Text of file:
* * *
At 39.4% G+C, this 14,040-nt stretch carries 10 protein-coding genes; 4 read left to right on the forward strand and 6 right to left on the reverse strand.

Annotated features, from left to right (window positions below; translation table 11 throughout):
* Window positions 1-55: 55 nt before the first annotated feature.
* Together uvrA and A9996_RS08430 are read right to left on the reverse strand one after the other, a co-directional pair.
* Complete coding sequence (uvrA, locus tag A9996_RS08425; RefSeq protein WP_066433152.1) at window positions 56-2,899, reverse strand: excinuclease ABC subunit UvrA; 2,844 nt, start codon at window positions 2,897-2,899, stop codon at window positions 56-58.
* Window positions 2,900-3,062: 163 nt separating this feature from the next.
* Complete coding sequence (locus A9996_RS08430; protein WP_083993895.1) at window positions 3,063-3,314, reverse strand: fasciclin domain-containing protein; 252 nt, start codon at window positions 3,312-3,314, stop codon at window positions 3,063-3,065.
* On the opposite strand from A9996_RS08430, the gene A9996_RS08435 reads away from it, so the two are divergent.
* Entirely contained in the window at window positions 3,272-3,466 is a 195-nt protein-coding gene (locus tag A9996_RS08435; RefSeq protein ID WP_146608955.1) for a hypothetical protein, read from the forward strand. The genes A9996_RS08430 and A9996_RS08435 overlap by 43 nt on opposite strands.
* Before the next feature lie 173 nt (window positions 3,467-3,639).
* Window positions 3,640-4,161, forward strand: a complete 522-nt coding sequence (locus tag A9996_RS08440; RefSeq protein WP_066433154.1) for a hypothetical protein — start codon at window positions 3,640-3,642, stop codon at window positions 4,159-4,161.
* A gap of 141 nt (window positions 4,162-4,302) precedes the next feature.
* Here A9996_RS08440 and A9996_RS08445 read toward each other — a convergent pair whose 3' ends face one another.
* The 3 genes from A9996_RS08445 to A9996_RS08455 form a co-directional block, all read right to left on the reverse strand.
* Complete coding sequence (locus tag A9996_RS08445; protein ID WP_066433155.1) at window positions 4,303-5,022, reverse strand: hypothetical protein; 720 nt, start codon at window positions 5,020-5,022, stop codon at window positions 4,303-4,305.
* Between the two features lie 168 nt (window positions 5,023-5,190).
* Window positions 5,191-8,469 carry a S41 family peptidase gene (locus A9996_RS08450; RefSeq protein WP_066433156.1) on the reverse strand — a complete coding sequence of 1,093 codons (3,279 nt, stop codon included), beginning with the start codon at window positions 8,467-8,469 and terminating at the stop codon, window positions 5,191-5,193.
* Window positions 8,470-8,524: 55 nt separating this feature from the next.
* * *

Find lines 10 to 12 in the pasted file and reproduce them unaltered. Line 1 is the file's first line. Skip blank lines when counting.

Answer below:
* Before the next feature lie 173 nt (window positions 3,467-3,639).
* Window positions 3,640-4,161, forward strand: a complete 522-nt coding sequence (locus tag A9996_RS08440; RefSeq protein WP_066433154.1) for a hypothetical protein — start codon at window positions 3,640-3,642, stop codon at window positions 4,159-4,161.
* A gap of 141 nt (window positions 4,162-4,302) precedes the next feature.